A guest post by Wendy in which she explores how far we have to go in our civil rights' journey, even as the Confederate flag comes down in South Carolina.
In one of my fondest early memories of my two children, I'm sitting on my bed, leaning back against the pillows, nursing my newborn second child. Pressed against me, wearing her blue and white striped sleeveless dress, her older, two year old sister sits "nursing" her own little baby doll. A peaceful and gentle moment that remains with me a quarter century later.
So last Friday, when the young family who Tom and I mentor gave birth to a little son, I knew that in addition to our gift to the newborn, we would give his older sister a dolly. I imagined her sitting side by side with her mommy, both caring for their new babies. And off we went to Babies R Us.
This is not a diatribe about Babies R Us. I have a sample of one day in one store at one moment in time. This is simply an observation about that one moment in time.
While Tom went to get a stroller, I went to the infant doll aisle. There were lots and lots of dolls. Hundreds of dolls lined up on row after row of shelves. Some had their own bottles and diapers, some a change of clothes. They were cute. They were softly curved. They were donned in pink or blue. And they were white. Every single one of them.
I figured I was in the wrong aisle so I walked around. And around. Back to where I started to look again. Not a black baby doll in sight. This in a multiracial city, in a store staffed largely by people of color in a mall patronized largely by African Americans. I felt perplexed. I felt a flash of vicarious isolation. And then I felt sad, very sad and something akin to loneliness. I thought perhaps I'd get a stuffed animal for the little sister, but this felt all wrong to me, it didn't conform to the happy memory that I wanted to pass to this young family.
I thought back to taking my own daughters to the toy store. It was always a happy occasion. We'd come home with our new purchases, sometimes a doll. We never had any trouble finding a baby that looked just like us. Our worries were confined to whether to buy the doll with the pink hat or the blue. There was no need for a somber talk with a three year old about why there weren't dollies of color.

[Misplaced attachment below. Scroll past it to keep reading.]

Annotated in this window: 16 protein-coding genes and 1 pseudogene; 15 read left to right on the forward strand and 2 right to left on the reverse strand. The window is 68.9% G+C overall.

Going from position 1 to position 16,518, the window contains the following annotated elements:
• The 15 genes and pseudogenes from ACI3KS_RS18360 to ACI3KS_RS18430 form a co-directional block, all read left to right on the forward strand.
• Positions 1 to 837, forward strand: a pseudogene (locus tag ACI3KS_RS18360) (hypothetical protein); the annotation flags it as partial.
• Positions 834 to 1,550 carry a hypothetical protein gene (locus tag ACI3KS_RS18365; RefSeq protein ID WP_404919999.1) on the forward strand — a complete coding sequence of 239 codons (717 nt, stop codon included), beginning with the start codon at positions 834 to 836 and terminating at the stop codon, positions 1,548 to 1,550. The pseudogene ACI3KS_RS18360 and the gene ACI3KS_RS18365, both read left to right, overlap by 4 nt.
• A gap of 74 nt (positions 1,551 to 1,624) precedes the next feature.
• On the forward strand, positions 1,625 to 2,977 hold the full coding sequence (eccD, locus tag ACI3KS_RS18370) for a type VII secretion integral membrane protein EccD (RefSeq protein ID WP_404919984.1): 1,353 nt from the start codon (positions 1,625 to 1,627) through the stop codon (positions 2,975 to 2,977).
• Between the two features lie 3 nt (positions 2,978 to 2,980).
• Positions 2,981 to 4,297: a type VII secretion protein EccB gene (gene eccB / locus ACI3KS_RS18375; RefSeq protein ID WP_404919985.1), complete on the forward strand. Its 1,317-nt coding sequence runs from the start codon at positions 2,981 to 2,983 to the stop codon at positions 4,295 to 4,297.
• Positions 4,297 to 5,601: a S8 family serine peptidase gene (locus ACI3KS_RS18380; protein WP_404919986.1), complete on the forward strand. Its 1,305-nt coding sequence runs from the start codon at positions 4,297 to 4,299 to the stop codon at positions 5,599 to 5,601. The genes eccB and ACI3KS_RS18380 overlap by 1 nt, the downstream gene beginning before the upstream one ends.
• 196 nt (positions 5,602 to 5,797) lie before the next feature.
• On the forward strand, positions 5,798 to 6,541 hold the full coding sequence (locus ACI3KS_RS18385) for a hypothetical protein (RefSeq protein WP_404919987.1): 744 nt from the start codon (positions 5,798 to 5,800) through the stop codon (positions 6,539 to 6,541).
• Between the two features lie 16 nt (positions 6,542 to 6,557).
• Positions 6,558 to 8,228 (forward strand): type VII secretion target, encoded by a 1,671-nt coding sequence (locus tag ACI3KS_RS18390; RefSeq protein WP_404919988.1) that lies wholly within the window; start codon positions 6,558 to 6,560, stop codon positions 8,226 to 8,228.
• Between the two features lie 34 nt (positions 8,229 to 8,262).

Tom and I met at the register, I empty-handed, he with the stroller. And on the stroller box, I noticed something I wouldn't have seen ten minutes earlier: a smiling baby. Smiling, but white. And while I'm someone who reads a lot, someone who for years has volunteered with African Americans, with the indigent, with the down and out, that doesn't make you "get it." Experience makes you get it. What is it like to live in a society where the people in images of happiness and success ... on stroller boxes and in the doll aisle... don't look like you? I had five minutes of feeling a bit lost and then I returned to my comfortable life where these questions don't ordinarily arise. What if you lived this every minute, every day?
I went to another store and I did find her. The aisle had many, many dolls and I had to look carefully, but I found her, a beautiful black baby doll. And we wrapped her in polka dot paper and brought her to the new big sister.
Jeremy Jr., you came into the world on the day the Confederate flag came down. Slowly we plod forward. Here's hoping that by the time you're a daddy, you can look around the store and say, "Babies R Us."